Once a story has been told, and a group of people have been positioned as in opposition to the ideal state, law and order rhetoric can be effectively sold as a solution. Drugs and violence are no longer seen as symptomatic but as defining qualities of a people that then must be surveilled and apprehended. Law and order logic begins to make sense because drugs, violence, and crime are not sold as symptoms, but root causes inherent to the communities they plague. Citing the issues of the “inner city” says nothing of the unique socioeconomic and political histories of our marginalized communities, which have created many of the underemployed and violent issues they face. The issues are symptomatic of communities who have been systematically denied resources over great lengths of time.
Take for example: If violence ravages a community on the South Side of Chicago, one must take a look at why there is violence. Perhaps there is violence because of rival drug territory. One must take a look as to why there is drug territory to begin with. Perhaps there is drug territory because there are minimal employment and education options in the area. One must then take a look as to why there are minimal employment and education options in the area. Perhaps there are minimal opportunities because pockets of generational minority poverty were created when minorities were legally denied home loans after the creation of the FHA, and so on and so forth. The point is that root cause of a problem is generations older and far deeper than many white individuals in power care too look for.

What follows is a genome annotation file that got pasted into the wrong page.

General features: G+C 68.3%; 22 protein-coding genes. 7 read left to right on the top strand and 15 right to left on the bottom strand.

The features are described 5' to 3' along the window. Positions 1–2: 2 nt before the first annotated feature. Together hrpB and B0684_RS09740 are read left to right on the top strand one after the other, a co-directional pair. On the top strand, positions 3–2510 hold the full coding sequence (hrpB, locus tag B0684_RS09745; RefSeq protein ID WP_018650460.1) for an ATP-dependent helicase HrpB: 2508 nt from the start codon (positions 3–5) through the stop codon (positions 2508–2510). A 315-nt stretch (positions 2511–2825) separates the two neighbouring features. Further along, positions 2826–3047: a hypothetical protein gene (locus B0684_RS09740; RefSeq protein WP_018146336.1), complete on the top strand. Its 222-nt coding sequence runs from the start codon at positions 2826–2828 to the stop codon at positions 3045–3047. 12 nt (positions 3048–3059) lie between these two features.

Abstraction threatens to maintain the power of the “inner city’s” story because it sells a single image of specific communities as cancers in need of eradication rather than in need of assistance. One cannot identify the areas where a community needs help when all black, brown, and poor communities have been marked as one in inherent flaw. Their problems are made less real when they are not recognized as culturally or geographically unique, or as problems facing people who want more and better for their families. By making the problems less real, it subsequently makes it less necessary for those in positions of power to address root issues, and easier to physically and psychologically control communities. Law and order is obtuse code for keeping symptoms out of sight and out of mind through specific social control practices: stop, question, and frisk, and heavy police presence among many others. We must ask ourselves: when asked to imagine an ideal state, is more and greater police presence really in the picture? Or does the picture rather involve a minimal need for policing by providing opportunity for all?
If all we see is the violence, if all that is reported and named is the violence, then the only solution we are going to respond with is something that will keep the violence at bay. Abstracting something that involves the integrity of human life is inherently dangerous because it fails to take human need into consideration, relying more on punishment of the injustice’s symptoms, than amelioration of the injustices themselves. But when we refuse to abstract the idea–refuse to rip it from its human roots and deny the light that accompanies the dark, we confront that which has been standing in front of us all along: other people.
Image courtesy of Ian James, Flickr Creative Commons